“Techno-exponentialism,” the idea that current innovations are evolving explosively and increasing societal change as never before, has gone viral with the claim being made at every third TED talk, on the pages of mainstream publications and even on web sites of leading companies. There’s only one problem: the rate of change is not speeding up, certainly not exponentially.
Choosing A Future: "The Second Machine Age" Review
In Issues in Science and Technology, Atkinson reviews "The Second Machine Age" by MIT professors Erik Brynjolfsson and Andrew McAfee. "The Second Machine Age" is the latest example of a wave of “innovation optimist” writing that holds that technological change is accelerating, leading to vast new innovations and profound transformation. But Atkinson argues that the evidence does not warrant such utopianism. Moreover, the authors’ continued fanning of the flames of neo-Luddite fears of wide-scale job loss from innovation not only are not borne out by history or analysis, they encourage the public and policy makers to want to slow, rather than accelerate innovation.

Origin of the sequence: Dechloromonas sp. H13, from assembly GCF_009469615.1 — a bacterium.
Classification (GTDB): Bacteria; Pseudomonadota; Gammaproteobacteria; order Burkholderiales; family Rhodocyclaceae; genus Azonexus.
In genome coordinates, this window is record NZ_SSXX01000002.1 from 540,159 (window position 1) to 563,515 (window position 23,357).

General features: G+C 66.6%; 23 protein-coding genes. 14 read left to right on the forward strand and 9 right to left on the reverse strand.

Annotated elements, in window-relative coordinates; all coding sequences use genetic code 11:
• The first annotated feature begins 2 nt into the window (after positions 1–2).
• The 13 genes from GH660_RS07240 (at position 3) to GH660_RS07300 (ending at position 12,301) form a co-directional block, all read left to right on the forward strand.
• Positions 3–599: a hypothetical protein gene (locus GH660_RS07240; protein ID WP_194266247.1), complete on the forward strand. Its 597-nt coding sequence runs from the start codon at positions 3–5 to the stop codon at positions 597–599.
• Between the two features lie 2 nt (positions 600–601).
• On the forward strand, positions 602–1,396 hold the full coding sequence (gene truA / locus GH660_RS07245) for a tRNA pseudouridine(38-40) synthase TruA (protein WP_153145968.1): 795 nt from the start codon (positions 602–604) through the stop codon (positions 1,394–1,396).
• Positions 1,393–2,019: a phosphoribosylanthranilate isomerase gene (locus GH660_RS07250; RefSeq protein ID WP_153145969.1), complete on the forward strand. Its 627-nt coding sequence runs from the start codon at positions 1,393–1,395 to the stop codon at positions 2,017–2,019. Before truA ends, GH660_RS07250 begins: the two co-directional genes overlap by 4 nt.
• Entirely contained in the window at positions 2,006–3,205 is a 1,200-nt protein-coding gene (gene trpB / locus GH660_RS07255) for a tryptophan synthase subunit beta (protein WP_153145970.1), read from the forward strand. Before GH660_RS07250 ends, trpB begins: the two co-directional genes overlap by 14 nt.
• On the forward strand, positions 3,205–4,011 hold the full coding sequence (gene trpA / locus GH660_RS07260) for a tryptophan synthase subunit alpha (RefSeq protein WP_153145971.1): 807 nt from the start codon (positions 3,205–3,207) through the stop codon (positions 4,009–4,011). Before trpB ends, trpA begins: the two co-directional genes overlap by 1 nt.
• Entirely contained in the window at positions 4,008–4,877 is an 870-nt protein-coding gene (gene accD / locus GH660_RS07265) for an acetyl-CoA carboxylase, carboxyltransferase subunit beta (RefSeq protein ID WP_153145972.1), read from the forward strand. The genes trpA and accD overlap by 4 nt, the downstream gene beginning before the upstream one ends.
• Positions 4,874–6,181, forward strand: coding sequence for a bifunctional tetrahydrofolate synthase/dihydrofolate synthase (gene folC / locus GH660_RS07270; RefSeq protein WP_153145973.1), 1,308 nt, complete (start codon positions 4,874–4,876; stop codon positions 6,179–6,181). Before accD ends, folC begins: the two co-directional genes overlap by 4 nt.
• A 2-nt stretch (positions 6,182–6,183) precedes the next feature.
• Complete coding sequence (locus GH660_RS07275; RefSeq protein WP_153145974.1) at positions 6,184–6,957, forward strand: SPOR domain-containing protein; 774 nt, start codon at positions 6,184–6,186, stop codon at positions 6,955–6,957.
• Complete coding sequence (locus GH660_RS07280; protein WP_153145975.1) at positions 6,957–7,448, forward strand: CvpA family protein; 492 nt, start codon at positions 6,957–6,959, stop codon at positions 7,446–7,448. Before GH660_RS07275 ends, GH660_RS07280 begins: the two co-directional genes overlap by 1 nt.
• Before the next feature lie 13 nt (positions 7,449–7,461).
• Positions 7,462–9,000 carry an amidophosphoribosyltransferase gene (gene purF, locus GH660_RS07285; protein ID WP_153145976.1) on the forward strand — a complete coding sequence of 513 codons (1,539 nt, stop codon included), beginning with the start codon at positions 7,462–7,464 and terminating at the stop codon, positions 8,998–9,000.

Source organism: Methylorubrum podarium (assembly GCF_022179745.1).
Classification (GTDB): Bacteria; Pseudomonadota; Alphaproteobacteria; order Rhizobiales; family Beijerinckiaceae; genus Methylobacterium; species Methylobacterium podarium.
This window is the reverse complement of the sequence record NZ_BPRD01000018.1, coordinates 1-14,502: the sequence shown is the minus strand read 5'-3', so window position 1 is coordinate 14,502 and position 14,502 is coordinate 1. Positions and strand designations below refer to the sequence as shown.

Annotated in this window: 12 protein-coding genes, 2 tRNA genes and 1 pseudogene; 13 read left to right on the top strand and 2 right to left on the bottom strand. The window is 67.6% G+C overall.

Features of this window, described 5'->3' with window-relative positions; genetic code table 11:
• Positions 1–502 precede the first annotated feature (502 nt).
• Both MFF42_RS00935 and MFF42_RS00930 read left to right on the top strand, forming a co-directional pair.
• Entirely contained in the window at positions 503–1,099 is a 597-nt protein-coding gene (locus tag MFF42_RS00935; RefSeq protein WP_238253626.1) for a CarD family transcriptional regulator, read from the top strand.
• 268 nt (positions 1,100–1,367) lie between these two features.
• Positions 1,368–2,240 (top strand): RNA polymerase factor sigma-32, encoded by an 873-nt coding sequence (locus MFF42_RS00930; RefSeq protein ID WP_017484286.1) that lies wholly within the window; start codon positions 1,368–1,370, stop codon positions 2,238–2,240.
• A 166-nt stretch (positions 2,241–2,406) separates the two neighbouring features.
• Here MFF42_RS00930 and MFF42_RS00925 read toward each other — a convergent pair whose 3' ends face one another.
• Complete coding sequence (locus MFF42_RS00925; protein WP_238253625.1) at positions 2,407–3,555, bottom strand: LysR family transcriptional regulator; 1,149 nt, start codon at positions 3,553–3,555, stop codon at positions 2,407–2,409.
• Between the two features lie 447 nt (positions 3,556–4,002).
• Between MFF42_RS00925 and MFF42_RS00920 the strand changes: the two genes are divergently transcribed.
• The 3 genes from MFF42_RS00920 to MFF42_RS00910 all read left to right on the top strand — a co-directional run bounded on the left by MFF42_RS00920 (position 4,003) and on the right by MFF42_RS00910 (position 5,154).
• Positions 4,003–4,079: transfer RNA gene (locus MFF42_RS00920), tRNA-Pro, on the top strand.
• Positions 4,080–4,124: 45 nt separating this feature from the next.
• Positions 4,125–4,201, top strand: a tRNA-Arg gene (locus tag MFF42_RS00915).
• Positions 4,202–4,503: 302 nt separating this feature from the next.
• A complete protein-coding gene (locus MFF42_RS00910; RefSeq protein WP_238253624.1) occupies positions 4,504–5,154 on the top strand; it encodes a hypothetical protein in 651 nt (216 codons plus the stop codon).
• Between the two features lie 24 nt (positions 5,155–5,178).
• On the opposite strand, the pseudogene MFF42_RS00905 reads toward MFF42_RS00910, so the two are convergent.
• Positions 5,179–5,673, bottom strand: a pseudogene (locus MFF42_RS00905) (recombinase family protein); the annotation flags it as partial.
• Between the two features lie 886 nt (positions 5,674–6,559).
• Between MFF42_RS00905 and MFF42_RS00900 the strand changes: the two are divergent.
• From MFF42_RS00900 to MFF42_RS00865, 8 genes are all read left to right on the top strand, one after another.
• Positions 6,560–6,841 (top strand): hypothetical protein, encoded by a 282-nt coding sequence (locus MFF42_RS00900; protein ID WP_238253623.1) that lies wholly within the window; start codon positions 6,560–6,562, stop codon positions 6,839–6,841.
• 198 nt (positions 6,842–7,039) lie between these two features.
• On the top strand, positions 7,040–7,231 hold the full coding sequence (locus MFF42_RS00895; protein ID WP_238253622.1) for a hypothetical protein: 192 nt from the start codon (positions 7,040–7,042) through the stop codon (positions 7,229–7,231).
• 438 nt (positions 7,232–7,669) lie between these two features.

Robots Are Not the Problem
Despite the claims of many Luddites, automation and technology promote business development and international competitiveness, raising employment in the long run. To create the right economic policy framework, we need to overcome the simplistic fears of robots stealing our jobs and focus on the broader needs of an innovation and technology based economy.